In 1925, the Meyenberg Evaporated Milk Company plant came to Ripon, taking advantage of the area’s extremely successful dairy industry. Representing an investment of $115,000, the modern plant was poised to produce MM Evaporated Milk. The plant was located alongside the railroad tracks, with a capacity of 100,000 pounds of milk a day, which was processed into 7,000 cases of product. A large employer in the community such as Meyenberg represented jobs and prosperity for the area and contributed to a building boom in both residential and commercial structures. Meyenberg sold to the Pet Milk Company, which later became Nestlé’s Milk products.
In 1945, the City of Ripon was incorporated following agitation spurred by the Board of Trade. Hans Madson was elected as the City’s first Mayor. The first structure to serve as Ripon’s City Hall was the Christian Reformed church building at 137 Locust Streets, built originally by the Ladies’ Improvement Club. This structure has been altered over the years and joined by a jail building in 1925 which was designed by Stockton architect Ralph P. Morrell and constructed by local contractor L. Ubels.
If we ask “How did Ripon get it name?” most will just shrug their shoulders. Amplias B. Crook was the man that bestowing the name of Ripon upon our city, which had been previously known as Stanislaus Station. Amplias came to San Joaquin County from San Diego in 1874. He opened a store and started to sell goods to the local pioneers. When Crook became the postmaster along the Southern Pacific Railroad route, he proposed a new name for the stop in honor of his hometown: Ripon, Wisconsin. The post office and Ripon, California were established on December 21, 1874.
The first people to live in what is now the Ripon area where Native American pioneers, who probably arrived from the south more than 13,000 years ago. It was the end of the Ice Age and the Sierra and Cascade ranges were covered in glaciers. Native people continued to live here through a period of drier and warmer weather that spanned about 9,000 to 5,000 years ago. The ancestors of the Miwok-speaking tribes arrived in what is now San Joaquin County about 5,000 years ago and developed rich lifeways that took advantage of the resources along rivers like the Stanislaus and around the Sacramento-San Joaquin Delta.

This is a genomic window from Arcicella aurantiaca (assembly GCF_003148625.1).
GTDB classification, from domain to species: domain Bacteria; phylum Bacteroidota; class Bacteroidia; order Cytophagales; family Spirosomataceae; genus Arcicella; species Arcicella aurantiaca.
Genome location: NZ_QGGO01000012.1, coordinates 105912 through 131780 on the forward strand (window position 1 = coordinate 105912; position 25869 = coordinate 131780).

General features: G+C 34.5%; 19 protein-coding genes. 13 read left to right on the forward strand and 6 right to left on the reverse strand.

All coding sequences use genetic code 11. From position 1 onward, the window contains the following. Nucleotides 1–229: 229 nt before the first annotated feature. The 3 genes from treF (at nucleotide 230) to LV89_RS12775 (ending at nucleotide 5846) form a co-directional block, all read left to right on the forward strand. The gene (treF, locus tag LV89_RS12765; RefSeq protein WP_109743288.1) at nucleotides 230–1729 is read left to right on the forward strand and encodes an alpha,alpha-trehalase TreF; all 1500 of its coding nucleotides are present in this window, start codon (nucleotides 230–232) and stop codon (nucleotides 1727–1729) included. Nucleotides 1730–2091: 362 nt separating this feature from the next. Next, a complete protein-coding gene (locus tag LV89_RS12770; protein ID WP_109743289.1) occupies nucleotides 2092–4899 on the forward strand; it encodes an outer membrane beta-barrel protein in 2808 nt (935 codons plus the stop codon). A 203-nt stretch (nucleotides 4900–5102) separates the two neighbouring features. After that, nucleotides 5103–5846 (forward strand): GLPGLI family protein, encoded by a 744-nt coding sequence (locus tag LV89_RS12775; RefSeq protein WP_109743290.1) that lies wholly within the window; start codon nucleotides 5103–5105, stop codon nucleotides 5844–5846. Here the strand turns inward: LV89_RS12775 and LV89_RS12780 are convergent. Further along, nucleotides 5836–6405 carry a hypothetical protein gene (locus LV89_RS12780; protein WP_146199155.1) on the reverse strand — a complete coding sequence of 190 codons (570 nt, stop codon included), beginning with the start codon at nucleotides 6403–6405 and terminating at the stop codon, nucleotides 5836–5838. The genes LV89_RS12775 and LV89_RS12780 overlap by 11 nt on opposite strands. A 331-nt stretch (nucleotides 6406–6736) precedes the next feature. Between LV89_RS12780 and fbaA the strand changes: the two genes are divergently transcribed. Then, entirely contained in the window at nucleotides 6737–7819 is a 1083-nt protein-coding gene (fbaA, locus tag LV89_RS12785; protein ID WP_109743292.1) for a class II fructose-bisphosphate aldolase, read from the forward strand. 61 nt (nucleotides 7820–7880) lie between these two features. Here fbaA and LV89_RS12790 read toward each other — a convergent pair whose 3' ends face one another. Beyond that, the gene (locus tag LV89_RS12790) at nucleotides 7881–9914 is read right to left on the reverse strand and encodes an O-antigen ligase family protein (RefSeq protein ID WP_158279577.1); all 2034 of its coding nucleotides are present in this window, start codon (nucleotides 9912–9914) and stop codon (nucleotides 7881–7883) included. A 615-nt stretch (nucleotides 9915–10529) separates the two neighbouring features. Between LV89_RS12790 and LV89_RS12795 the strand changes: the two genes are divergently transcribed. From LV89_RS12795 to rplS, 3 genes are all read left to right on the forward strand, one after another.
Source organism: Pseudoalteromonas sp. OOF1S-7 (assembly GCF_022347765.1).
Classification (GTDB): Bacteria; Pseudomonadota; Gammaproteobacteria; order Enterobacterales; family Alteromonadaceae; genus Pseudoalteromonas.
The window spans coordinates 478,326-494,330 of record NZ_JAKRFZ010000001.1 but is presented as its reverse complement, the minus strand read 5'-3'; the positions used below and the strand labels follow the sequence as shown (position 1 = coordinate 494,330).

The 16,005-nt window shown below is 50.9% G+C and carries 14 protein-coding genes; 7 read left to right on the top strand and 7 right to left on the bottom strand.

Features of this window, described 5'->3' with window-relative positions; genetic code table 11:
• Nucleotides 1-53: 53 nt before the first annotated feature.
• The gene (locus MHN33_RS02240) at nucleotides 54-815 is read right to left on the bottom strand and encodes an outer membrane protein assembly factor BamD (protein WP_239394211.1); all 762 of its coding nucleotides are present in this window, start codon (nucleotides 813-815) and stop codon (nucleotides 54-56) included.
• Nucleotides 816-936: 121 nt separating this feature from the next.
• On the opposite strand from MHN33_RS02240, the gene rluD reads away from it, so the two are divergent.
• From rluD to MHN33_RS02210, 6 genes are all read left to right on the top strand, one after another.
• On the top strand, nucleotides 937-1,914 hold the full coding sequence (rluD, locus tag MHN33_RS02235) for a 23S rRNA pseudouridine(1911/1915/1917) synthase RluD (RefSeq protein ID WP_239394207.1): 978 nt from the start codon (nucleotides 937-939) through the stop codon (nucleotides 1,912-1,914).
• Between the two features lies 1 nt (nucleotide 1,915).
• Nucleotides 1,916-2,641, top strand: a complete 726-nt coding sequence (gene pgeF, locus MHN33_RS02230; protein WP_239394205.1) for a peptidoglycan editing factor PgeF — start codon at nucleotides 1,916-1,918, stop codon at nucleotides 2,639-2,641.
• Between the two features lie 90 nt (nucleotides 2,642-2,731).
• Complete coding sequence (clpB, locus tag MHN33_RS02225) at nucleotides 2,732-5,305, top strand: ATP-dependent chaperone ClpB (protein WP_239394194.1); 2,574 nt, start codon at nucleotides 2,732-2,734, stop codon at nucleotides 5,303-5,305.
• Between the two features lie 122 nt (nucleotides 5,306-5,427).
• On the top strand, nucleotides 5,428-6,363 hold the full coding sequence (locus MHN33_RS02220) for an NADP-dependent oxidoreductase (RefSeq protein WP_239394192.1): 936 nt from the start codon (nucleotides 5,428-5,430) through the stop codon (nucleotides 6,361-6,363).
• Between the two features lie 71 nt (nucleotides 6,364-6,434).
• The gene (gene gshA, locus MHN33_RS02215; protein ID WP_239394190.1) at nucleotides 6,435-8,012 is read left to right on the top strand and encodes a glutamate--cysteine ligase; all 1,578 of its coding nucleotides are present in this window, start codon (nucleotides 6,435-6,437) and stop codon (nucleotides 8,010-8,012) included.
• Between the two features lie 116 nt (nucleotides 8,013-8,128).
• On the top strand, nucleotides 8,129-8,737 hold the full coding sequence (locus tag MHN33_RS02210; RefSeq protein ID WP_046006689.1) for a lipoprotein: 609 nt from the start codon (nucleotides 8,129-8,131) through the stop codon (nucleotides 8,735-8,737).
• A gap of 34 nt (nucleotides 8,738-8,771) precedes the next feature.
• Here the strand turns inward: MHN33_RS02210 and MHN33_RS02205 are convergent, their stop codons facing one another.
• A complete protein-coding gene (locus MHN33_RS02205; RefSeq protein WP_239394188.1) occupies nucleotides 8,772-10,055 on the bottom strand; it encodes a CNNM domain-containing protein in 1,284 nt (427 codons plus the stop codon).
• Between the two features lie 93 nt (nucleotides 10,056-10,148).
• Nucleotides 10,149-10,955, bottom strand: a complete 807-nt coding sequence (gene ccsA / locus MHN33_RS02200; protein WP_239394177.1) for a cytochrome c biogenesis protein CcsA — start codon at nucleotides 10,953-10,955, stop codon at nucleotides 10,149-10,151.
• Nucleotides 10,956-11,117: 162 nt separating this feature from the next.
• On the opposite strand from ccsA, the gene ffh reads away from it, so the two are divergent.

The Miwok ancestors spread from this homeland about 2,000 years ago though the Delta, as far north as Sacramento, into the East Bay and North Bay Areas, and into the Sierra Nevada foothills. The Miwok ancestors were joined in what is now the Ripon area (southern San Joaquin County) by Yokuts-speaking Indians about 1,000 years ago.
When the Spanish first arrived along the northern California coast in the late 1770s, the area that is now San Joaquin County had the densest population of Native peoples in all of North America, north of central Mexico.
That changed quickly as European diseases—to which American Indians had developed no immunities—began to spread into the Central Valley, eventually killing 90 percent of the Indians. At Missions San Francisco and Santa Clara, so many Indians died in the labor camps or ran away that the Spanish established Mission San Jose (1797) to bring Indians in from this area of the northern San Joaquin Valley.
The first Spanish expeditions to the Ripon area were in the early 1800s. By 1820, most of the surviving Indians of this area had been moved to Missions San Jose and Santa Clara. Mexico gained its independence from Spain in 1821.
The first Americans to visit the Ripon area were trappers under the leadership of Jeddediah Smith. They trapped beaver along the Stanislaus River and other rivers near the Delta in late 1826 and early 1827. The Mexican government insisted they leave, so the American trappers went north into Oregon country. The success of the American trappers compelled the British Hudson’s Bay Company to send trapping parties to this area, starting in 1829. In 1832, Hudson’s Bay Company established its southernmost camp at what came to be known as French Camp. The Indians along the Stanislaus River were friendly with the trappers. Unfortunately, trappers brought malaria from Oregon in the fall of 1832; the resulting epidemic killed many thousands of the Native people that remained in the Central Valley.